The War of the Rebellion: A Compilation of the Official Records of the Union And Confederate Armies. Series 1, Volume 38, In Five Parts. Part 1, Reports. Page: 619
The following text was automatically extracted from the image on this page using optical character recognition software:
Cian. L.] REPORTS, ETC.-ARMY OF THE CUMBERLAND. 619
marched back to the position we left in front of Atlanta. Staid in
front of the city, building works and advancing the lines until Au-
gust 15, when I was relieved by Col. Josiah Given taking command.
Major Seventy-fourth Ohio Veteran Infantry.
A. A. A. G., Third Brig., First Div., 14th Army Corps.
Report of Col. William 'Sirwell, Seventy-eighth Pennsylvania In-
fantry, of operations August 14-15 (Wheeler's raid).
HDQRS. SEVENTY-EIGHTH PENNSYLVANIA VOL. INFTY.,
Chattanooga, August 20, 1864.
SIR: In obedience to orders [received] from your headquarters
Sunday noon, August 14, 1864, I reported my entire command, then
in camp (a portion of my command being on the railroad as train
guard) at the Chattanooga depot, to Major-General Steedman, num-
bering 327 effective men. On reporting to General Steedman, he
directed me to take the advance train and report to Colonel Streight,
informing me that the enemy was in strong force at Dalton, Ga.,
under the command of the rebel Major-General Wheeler. On reach-
ing Chickamauga Station, on Chattanooga and Atlanta Railroad,
I reported to Colonel Streight. He placed me in command of the
Seventy-eighth Regiment Pennsylvania Volunteer Infantry, Lieu-
tenant-Colonel Bonnaffon; One hundred and eighth Ohio Volun-
teer Infantry, Lieut. Col. Joseph Good, and Sixty-eighth Indiana
Volunteer Infantry, Lieutenant-Colonel Espy (my command now
numbered 627 effective men), with instructions to move forward
on Dalton as speedily as possible. On arriving at Tunnel Hill
I disembarked my troops from the cars, procured two guides,
and marched across Tunnel Hill along the road, then taking
the railroad marched along it perhaps three miles, having pre-
viously thrown out my skirmishers and an advance guard. Up
to this point, it being in the famous Buzzard Roost, nothing of
importance took place. Here I received an order from Colonel
Streight to halt my command and place them in position to meet the
enemy and guard against any surprise that he might attempt. It
being 2 a. m. and so dark that it would be imprudent to go any farther
until daylight, I at once placed my command in line of battle, throw-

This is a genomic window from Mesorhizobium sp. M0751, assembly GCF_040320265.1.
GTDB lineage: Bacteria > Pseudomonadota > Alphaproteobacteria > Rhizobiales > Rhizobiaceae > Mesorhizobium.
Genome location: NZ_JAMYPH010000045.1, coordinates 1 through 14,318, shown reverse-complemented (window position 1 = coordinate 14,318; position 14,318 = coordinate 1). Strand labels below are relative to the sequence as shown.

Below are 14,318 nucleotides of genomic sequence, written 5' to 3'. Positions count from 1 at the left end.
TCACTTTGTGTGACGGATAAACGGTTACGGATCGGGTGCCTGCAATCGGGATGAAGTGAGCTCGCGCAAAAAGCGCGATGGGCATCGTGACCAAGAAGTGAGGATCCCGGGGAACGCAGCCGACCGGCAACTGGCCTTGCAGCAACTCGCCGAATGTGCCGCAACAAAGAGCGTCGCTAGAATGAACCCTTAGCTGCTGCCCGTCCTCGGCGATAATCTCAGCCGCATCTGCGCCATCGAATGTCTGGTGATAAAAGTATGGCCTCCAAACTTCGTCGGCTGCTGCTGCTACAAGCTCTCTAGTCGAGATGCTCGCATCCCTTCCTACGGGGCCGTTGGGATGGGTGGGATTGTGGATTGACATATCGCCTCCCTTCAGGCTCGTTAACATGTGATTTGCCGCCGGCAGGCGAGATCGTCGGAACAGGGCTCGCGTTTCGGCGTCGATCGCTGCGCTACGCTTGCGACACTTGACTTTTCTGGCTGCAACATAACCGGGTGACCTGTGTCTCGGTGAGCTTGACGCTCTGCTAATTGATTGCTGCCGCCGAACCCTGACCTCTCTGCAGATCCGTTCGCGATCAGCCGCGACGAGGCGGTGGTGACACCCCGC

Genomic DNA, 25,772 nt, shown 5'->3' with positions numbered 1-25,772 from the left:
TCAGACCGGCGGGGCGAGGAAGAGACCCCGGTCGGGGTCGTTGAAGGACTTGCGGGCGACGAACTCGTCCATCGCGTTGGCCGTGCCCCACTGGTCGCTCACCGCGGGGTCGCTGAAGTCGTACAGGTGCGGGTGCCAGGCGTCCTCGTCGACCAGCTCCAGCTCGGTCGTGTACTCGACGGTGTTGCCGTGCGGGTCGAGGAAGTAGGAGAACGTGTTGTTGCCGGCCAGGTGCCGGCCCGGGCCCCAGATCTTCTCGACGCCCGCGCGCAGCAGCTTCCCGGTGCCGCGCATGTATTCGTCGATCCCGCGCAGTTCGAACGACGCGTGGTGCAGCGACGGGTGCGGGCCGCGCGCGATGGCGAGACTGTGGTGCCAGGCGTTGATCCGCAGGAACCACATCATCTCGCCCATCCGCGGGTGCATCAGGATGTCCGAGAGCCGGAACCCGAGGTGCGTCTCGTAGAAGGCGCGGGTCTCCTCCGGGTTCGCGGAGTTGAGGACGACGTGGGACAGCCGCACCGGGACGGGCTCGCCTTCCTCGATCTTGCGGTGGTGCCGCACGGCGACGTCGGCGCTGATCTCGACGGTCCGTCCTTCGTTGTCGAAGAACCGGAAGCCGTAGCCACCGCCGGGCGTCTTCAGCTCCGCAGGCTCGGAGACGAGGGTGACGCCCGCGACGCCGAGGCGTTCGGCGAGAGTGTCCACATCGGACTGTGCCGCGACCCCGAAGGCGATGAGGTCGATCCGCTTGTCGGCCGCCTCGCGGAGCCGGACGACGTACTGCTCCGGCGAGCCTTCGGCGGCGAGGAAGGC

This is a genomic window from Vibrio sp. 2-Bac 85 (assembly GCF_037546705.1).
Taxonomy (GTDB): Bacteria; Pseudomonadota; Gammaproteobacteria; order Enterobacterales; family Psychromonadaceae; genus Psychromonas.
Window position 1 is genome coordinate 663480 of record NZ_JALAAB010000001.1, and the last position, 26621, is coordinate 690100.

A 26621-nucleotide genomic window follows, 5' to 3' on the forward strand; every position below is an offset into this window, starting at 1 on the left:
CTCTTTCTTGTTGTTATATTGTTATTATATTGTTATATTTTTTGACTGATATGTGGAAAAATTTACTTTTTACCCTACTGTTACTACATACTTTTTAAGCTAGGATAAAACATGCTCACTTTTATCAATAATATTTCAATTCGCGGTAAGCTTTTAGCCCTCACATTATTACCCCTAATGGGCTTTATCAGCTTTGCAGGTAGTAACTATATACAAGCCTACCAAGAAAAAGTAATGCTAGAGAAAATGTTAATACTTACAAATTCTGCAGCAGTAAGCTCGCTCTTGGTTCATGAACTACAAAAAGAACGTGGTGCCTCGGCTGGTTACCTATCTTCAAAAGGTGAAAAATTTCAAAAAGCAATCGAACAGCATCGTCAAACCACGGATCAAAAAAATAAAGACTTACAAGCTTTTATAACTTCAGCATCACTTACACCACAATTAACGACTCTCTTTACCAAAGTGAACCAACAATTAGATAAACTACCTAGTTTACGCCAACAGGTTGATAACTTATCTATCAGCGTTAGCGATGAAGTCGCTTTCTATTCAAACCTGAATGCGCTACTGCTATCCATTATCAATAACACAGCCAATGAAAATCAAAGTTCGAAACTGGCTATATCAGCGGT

ing out a heavy skirmish line to protect my front and flanks, with
outposts some distance in front of the skirmish line. At this time
two pieces of artillery reported to me, which were put in position
ready for action. The ground at this place is rough, being the en-
trance from the south to Buzzard Roost, known as the place where
the rebels had a culvert on the railroad closed that dammed the
water up for the purpose of preventing the ingress of our army in
May last. My command at this time was sufficient to cover the en-
tire entrance to the Roost and repulse any force the enemy might
bring against us. At daylight, as near now as I can recollect, say
7 a. m., the enemy not having made his appearance, General Steed-
man gave orders to assemble the troops and move forward as rapidly
Here’s what’s next.
This book can be searched. Note: Results may vary based on the legibility of text within the document.
Matching Search ResultsView 482 pages within this book that match your search.
Tools / Downloads
Get a copy of this page or view the extracted text.
Citing and Sharing
Basic information for referencing this web page. We also provide extended guidance on usage rights, references, copying or embedding.
Reference the current page of this Book.
United States. War Department. The War of the Rebellion: A Compilation of the Official Records of the Union And Confederate Armies. Series 1, Volume 38, In Five Parts. Part 1, Reports., book, 1891; Washington D.C.. (texashistory.unt.edu/ark:/67531/metapth146042/m1/636/?q=colored%20troops%20at%20fort%20whitfield: accessed November 22, 2017), University of North Texas Libraries, The Portal to Texas History, texashistory.unt.edu; crediting UNT Libraries Government Documents Department.